Ethereum (ETH) was $0.10 yesterday.
Trust me. It actually happened. But don’t kick yourself if you didn’t buy during the dip, it happened so fast that you probably wouldn’t have had time.
Yesterday afternoon, GDAX experienced a flash crash, and Ethereum dropped in value from $319 to $0.10. This kind of crash has happened before on other exchanges, specifically Kraken. But this time, a lot of investors noticed, which means it’s time to talk it out.
The crash had two central culprits:
- Starting on Wednesday, the Ethereum network was inundated with a backlog of Ethereum transactions from the badly put-together Status ICO.
- In the already messed up network, someone offloaded over 100,000 ETH in one go. That’s above $3 million in ETH sold in a second. This action initiated many orders and forced some people to buy and others to sell. In the end, we were left with a stabilized price of $320.
Now, before you panic and leave Ethereum because of this volatility, know that the network should go back to normal after the Status ICO backlog is cleared.
But once again this outlines Ethereum’s volatility. Nothing else is like this, which means it’s important to stay educated.
And that brings us to our central conversation: why this happened.
Let’s start with the Status ICO and what it did to the Ethereum network.
How the Status ICO Affected Ethereum
Stupidity is alive and well in the digital currency realm.
Stupid investors are disrupting Ethereum’s growth by investing in initial coin offerings (ICOs). They dump money into companies that are unproven, meaning their investment may not appreciate in the long term. Now, I am not saying that all ICOs are stupid. But a majority of them raise far too much capital for the product it offers.
Either way, the heavy transaction rate with ICOs clogs up the Ethereum network. Status raised $64 million in one day. That’s a lot of volume for even the top exchanges to handle. And that’s why we have seen Ethereum struggle to hold $350.
I hope that eventually, bad ICOs will act as a kind of digital currency Darwinism and discourage or teach investors how to handle their digital currency. Then Ethereum will continue on its original mission, instead of being used as an exchange for less promising technologies.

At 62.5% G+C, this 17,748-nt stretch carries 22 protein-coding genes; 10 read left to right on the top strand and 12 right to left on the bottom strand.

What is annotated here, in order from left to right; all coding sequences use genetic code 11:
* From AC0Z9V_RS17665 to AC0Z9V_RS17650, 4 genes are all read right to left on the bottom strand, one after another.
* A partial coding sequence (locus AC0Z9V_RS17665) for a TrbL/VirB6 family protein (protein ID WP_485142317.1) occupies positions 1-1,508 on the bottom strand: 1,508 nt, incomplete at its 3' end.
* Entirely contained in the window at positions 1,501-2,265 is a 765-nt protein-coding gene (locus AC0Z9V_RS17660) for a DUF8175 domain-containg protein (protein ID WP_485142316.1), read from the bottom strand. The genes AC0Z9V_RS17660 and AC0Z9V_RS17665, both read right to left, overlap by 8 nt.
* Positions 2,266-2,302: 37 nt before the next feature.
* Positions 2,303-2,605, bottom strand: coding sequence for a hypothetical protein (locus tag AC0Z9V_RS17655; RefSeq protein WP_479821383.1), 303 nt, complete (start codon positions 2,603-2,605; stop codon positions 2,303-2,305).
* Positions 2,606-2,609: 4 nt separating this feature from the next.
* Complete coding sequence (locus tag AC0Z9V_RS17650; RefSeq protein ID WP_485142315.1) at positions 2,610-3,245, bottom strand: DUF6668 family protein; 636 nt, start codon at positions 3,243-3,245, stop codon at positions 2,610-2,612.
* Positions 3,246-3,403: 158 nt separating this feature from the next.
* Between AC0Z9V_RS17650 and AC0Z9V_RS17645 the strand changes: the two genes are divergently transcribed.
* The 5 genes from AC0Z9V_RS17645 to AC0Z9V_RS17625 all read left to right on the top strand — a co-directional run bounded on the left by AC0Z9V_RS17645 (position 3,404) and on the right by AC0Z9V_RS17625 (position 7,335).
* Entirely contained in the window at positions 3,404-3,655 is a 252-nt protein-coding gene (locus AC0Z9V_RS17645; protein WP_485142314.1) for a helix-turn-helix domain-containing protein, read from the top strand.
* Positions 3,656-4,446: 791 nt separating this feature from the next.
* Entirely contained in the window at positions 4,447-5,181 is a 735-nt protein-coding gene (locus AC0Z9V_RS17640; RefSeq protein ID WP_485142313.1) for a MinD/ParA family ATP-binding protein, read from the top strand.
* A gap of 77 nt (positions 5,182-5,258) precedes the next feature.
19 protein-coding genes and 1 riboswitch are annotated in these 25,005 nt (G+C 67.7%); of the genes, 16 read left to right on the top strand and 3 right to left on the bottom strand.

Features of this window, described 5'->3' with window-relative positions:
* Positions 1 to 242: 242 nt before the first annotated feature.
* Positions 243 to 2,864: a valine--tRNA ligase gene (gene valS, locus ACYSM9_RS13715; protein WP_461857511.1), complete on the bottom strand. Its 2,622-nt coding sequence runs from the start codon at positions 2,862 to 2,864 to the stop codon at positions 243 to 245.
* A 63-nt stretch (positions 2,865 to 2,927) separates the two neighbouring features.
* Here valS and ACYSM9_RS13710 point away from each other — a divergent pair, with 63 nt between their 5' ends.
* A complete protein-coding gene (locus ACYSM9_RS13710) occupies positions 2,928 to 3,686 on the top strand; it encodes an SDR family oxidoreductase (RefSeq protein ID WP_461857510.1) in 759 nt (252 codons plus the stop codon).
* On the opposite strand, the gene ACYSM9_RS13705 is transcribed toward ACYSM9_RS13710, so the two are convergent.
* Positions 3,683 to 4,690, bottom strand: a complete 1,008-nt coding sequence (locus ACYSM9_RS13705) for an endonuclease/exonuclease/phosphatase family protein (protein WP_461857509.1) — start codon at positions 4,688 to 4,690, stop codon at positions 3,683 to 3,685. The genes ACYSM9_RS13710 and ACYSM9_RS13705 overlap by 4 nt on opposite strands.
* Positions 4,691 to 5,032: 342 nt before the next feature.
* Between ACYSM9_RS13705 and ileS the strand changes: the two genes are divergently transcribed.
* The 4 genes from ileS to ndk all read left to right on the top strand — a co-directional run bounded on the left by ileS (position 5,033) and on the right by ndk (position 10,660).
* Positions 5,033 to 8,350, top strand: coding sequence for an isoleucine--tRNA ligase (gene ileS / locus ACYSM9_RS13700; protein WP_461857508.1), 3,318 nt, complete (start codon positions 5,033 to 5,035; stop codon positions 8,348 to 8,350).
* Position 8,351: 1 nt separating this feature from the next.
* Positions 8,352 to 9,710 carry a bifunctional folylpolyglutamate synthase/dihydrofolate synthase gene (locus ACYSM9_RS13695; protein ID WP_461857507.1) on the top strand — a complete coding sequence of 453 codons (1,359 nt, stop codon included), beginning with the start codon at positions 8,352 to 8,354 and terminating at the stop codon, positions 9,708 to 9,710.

And that brings us to our second point.
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How Big Sells Affect Ethereum
We call the people who manipulate Ethereum’s price “whales.” These investors often sell massive sums of ETH in a coordinated swoop. This triggers other investors’ limit orders and stop orders in GDAX.
In the end, this kind of manipulation makes the whales a pretty penny.
I can almost guarantee that the whale who offloaded 100,000 ETH had a lot of buy limits set before they took action.
This kind of manipulation isn’t exclusive to the digital currency market. A coworker and I had a conversation this morning about how this happens in stocks, as well. People always manipulate prices.
But everyday investors can protect themselves by becoming familiar with GDAX’s limit and stop orders. For those of you who don’t use GDAX, it’s actually connected to Coinbase. That means if you log in with your Coinbase credentials, you already have an account on GDAX.
Once you are inside, you will be able to see trades in real time. You can also set your stop and limit orders.
If you don’t invest in stocks, orders might be a bit confusing. This is where old world investing meets digital currency. It’s important to know what you are doing; otherwise, you can get burned (as many Ethereum investors did yesterday).
We cover these kinds of investment security measures extensively in our regular newsletter. Sign up below for more updates.
Best of luck!
P.S. You can find me on Twitter @AlexandraPerryC. I won’t tell people when to buy and sell, and I don’t give private investing advice. But if you have questions about the subjects we discussed in an article or need clarifications, I’m happy to provide answers, and I try to return tweets hourly.